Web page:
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    S&P Biased Ratings Contribute to Financial Crisis

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    The Standard & Poor (S&P) rating agency manipulated its ratings to avoid disappointing its clients, however that resulted in major harm to the economy at large, contributing to the financial crisis.

    WASHINGTON (Sputnik) — The Standard & Poor (S&P) rating agency skewed its ratings to avoid disappointing its clients, but the company’s actions contributed to worsening of the financial crisis, US Attorney General Eric Holder said in a statement Tuesday.

    “While this strategy may have helped S&P avoid disappointing its clients, it did major harm to the larger economy, contributing to the worst financial crisis since the Great Depression,” Holder said in the statement.

    Holder said Standard & Poor’s leadership ignored senior analysts’ warnings that the company had given top ratings to financial products failing to perform as advertised.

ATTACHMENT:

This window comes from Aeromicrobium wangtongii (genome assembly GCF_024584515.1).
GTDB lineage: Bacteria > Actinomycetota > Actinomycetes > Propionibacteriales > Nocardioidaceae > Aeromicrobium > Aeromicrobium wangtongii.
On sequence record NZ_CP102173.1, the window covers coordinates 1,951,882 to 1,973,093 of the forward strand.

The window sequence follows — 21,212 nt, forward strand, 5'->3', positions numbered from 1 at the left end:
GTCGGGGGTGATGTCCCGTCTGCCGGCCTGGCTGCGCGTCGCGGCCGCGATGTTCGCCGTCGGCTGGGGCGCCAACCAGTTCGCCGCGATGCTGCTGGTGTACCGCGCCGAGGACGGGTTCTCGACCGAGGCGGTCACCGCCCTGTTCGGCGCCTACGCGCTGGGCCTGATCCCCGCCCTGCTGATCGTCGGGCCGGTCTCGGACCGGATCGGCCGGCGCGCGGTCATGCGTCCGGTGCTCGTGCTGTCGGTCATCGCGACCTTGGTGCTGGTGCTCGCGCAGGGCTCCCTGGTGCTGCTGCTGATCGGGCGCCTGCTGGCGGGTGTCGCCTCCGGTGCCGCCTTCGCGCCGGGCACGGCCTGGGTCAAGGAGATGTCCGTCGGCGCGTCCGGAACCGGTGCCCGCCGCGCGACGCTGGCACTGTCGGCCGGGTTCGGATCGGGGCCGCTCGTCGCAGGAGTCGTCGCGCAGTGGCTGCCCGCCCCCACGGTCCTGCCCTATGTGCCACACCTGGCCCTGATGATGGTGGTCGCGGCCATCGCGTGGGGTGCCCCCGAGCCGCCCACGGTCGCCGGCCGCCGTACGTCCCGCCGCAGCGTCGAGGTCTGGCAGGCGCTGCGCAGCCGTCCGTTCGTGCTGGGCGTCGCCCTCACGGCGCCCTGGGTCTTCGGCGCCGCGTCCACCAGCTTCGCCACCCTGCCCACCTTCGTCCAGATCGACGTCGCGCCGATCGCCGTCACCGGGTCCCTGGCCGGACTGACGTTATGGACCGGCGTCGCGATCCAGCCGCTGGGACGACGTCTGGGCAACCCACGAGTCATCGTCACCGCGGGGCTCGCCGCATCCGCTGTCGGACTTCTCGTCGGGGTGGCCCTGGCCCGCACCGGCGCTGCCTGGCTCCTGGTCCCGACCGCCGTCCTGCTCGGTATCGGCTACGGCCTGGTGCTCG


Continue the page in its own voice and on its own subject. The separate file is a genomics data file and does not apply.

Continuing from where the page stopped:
Holder added that the S&P ratings were affected by significant conflict of interest, given that its ultimate goal was to increase profits and market share to favor the interests of issuers over investors.

    US agency responsible for enforcing federal security laws the Securities and Exchange Commission, said the S&P intentionally overestimated risky mortgage securities grades and banned it from grading bonds backed by commercial mortgages for one year.

    S&P settled for $1.375 billion, of which has to pay the federal government a penalty of $687.5 million, the largest ever paid by a ratings agency, according to the statement.

    Nineteen US states and the District of Columbia will obtain the remainder of the funds, statement read.

    S&P is the world’s largest credit rating agency which, along with Fitch and Moody’s, accounts for nearly 95 percent of credit ratings around the globe.


    financial crisis, credit rating, Standard & Poor (S&P), Eric Holder, United States
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